Delaying Antibiotics in Patients with Suspected Infection Increases Risk of Septic Shock
By Richard R. Watkins, MD, MS, FACP, FIDSA, FISAC
Professor of Internal Medicine, Northeast Ohio Medical University, Rootstown, OH
SYNOPSIS: A retrospective cohort study found that delaying the first dose of antibiotics in patients suspected of having an infection in the emergency department led to a higher risk of progressing to septic shock and in-hospital mortality. Every hour antibiotics were delayed increased the risk of septic shock by 4%.
SOURCE: Bisarya R, Song X, Salle J, et al. Antibiotic timing and progression to septic shock among patients in the ED with suspected infection. Chest 2022;161:112-120.
Some of the most crucial factors for improving outcomes in sepsis are the timely recognition of infection and the prompt administration of antibiotics. Indeed, the Surviving Sepsis Campaign guidelines recommend that antibiotics be started within one hour of sepsis recognition for patients with either sepsis or septic shock. Bisarya and colleagues sought to further clarify the relationship between the time from presentation to the emergency department (ED) with suspected infection to administration of antibiotics and progression to septic shock.
The study was a retrospective cohort analysis from a single medical center in Kansas. Patients were included who were at least 18 years of age and had sought treatment in the ED for suspected infection between March 2007 and March 2020. The authors defined suspected infection as patients having blood or body fluid cultures obtained and antimicrobials started within four hours of one another. Patients were excluded who had septic shock on presentation or received their initial antimicrobial more than 24 hours after admission. The authors defined progression to septic shock as having vasopressor administration started more than three hours after ED triage time. Clinical variables that were statistically significant from univariate regression models were combined into multivariate logistic regression models to predict septic shock and in-hospital mortality.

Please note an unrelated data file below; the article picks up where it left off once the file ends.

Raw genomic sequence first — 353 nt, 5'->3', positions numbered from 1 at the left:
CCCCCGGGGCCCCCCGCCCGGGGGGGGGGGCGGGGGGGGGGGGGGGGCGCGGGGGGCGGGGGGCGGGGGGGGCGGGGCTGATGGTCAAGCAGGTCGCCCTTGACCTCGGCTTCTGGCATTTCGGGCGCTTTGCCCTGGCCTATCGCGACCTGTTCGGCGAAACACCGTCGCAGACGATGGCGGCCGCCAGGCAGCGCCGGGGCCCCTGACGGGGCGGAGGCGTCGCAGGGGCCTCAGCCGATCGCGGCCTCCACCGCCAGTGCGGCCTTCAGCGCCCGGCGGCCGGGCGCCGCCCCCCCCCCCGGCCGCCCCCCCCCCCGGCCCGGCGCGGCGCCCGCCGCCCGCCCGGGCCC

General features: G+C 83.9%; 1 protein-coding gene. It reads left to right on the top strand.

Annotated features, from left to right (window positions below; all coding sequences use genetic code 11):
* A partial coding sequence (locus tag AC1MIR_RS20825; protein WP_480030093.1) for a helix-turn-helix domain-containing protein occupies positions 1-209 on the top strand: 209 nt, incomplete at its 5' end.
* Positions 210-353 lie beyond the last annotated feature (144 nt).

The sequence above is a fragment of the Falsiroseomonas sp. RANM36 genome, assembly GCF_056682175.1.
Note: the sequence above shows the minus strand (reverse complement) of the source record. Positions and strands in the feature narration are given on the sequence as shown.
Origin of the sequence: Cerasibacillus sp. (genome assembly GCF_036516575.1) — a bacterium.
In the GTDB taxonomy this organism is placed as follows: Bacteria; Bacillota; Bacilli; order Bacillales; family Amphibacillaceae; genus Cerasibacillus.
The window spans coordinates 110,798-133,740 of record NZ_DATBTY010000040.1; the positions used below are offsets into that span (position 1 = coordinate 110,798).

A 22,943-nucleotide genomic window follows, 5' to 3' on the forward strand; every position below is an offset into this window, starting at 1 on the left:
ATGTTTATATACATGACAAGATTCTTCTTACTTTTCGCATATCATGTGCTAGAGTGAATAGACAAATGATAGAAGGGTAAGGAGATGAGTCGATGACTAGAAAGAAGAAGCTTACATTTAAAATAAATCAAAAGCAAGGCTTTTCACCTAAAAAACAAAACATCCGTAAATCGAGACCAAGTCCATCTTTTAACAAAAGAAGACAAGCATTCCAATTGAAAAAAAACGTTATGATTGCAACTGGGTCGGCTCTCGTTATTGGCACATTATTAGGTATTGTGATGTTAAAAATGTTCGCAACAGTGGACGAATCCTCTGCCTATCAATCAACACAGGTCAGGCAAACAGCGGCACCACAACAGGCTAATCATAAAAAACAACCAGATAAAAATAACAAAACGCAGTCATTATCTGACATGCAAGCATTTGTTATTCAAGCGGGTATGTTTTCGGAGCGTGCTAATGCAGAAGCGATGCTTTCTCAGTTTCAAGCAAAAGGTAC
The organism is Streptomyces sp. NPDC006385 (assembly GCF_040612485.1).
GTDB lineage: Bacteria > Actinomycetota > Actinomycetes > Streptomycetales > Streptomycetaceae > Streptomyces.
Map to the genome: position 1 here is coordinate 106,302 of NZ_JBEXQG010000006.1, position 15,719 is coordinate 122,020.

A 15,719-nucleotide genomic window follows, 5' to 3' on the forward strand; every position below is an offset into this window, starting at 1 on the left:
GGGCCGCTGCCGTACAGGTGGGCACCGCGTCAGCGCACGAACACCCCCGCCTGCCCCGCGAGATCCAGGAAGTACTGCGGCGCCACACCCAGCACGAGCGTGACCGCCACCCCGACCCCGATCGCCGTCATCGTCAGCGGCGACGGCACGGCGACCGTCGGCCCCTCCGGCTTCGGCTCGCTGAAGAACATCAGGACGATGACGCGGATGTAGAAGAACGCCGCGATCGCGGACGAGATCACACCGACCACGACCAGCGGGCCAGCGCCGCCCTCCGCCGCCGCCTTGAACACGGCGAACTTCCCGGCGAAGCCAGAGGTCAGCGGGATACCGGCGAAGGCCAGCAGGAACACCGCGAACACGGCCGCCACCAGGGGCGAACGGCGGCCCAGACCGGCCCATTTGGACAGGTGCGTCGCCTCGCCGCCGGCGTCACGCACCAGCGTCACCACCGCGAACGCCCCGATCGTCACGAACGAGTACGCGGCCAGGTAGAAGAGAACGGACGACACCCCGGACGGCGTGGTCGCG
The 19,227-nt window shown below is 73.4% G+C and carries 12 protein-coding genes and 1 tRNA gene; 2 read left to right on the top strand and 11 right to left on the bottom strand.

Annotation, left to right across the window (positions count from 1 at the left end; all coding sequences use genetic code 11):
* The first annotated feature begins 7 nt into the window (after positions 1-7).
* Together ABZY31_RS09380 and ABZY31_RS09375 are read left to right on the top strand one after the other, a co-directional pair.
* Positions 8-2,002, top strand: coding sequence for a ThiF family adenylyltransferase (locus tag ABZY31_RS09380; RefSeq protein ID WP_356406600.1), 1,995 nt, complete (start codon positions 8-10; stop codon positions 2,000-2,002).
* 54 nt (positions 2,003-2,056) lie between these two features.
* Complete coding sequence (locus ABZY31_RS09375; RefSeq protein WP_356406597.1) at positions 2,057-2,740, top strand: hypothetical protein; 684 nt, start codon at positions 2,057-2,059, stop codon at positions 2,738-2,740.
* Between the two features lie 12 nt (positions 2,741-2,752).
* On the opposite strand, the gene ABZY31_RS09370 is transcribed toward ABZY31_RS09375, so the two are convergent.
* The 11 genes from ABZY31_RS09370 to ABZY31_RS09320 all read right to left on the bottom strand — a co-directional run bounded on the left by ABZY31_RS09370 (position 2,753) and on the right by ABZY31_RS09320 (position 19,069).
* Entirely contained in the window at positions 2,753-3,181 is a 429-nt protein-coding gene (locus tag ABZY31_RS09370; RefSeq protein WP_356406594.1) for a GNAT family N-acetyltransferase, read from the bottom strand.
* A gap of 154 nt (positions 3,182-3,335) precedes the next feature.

There were 74,114 patient encounters in the final analysis, of which 5,510 progressed to septic shock. The most common sources of infection were respiratory/lung (38%), urinary tract (34%), skin and soft tissue (18%), and intra-abdominal (9%). Patients who progressed to septic shock had increased hospital length of stay (12.3 days vs. 3.69 ± 5.0 days; P < 0.001) and increased in-hospital mortality (10.7% vs. 0.60%; P < 0.001) compared to those who did not. Furthermore, patients who progressed to septic shock had a quick Sequential Organ Failure Assessment (qSOFA) score of ≥ 2 (8.78% vs. 2.59%; P < 0.001), and severe sepsis on presentation (16.2% vs. 5.96%; P < 0.001).
The median time to first antimicrobial administration was 1.85 hours for all patients and did not change significantly on an annual basis during the study period. Piperacillin/tazobactam and ceftriaxone were the most common antibiotics administered. For patients who progressed to septic shock, the median time to first administration of antimicrobials was 1.67 hours (interquartile range [IQR], 0.66-3.88 hours) vs. 1.86 hours (IQR, 0.80-3.80 hours) for those who did not progress to septic shock (P < 0.05). The median time to receive antibiotics was 1.8 hours for all patients, and the timing effect for antibiotics was most important within the first five hours of arrival to the ED. Multivariate logistic regression analysis found that time to antibiotic administration was significantly associated with progression to septic shock (odds ratio [OR], 1.03 per one hour of antibiotic delay; 95% confidence interval [CI], 1.02-1.04; P < 0.001).